Physical Unclonable Functions (PUFs)

Security against Physical Attacks

Tamper resistance, unclonability, security against known attacks – secure systems have to comply with all these requirements while maintaining minimal power consumption and optimized utilisation of resources. In the last years, sophisticated physical and invasive attacks have evolved to recover secrets from integrated circuits. This poses a threat to smart cards, RFID tags, FPGA implementations and many other applications which rely on secrets stored inside a digital device.


Physical Uniqueness

Physical Unclonable Functions (PUFs) represent a promising approach to meet the requirements of high-security applications. Several PUF structures were proposed in the scientific community, e.g., Optical PUFs, Silicon PUFs or Coating PUFs. The basic idea is to exploit unavoidable variations of a specific process, such as the manufacturing of a silicon integrated circuit. In this case the circuit paths are subject to variations in thickness, length or material consistency, which can be extracted by special circuits based on race conditions or ring oscillators. A PUF can be used in two different ways: the extracted information can be used to securely derive a cryptographic key or another possibility is to apply challenges to the extraction circuit in order to obtain a secure challenge-response primitive.



The main advantages of PUFs are:

  • physical tampering (e.g. decapsulation) will destroy/change the secret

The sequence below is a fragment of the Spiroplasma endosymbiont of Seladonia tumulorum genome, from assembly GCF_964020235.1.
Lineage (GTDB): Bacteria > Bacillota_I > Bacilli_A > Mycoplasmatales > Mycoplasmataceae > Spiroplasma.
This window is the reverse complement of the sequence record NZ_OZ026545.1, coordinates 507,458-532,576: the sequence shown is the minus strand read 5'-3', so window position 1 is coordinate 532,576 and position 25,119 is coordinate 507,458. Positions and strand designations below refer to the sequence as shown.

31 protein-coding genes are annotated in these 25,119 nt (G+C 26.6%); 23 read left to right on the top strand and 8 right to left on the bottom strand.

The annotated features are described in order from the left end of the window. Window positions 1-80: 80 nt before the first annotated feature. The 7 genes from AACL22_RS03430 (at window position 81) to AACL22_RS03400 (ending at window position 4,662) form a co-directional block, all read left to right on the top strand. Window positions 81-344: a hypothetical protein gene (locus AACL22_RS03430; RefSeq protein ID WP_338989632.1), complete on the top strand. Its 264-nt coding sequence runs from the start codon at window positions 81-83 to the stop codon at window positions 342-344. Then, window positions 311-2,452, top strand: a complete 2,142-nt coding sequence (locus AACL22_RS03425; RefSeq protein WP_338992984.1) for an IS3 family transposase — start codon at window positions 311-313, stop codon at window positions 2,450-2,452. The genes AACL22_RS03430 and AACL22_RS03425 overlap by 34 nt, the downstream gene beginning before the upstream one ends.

• fully characterising a PUF structure is at least very complex, if not impossible
  • manufacturing an identical copy of a PUF is not possible


Our Intentions

At Fraunhofer AISEC, the applicability of PUFs for modern security systems is evaluated because secure key generation based on unique physical properties can serve as a basis for many cryptographic devices. Therefore, an FPGA-prototype based on a Ring Oscillator PUF structure was implemented and is continuously analysed and improved. Further, suitable fuzzy extractors / helper data generators have been designed, consisting of error-correcting techniques and hash functions to counteract noise and environmental influences. These modules are currently optimized for practical applications. Besides developing and comparing different PUF architectures and optimizing their resource usage in embedded systems, Fraunhofer AISEC also analyses and develops PUF-utilising security protocols. In our opinion, this is a further important step towards real-world applications based on PUFs.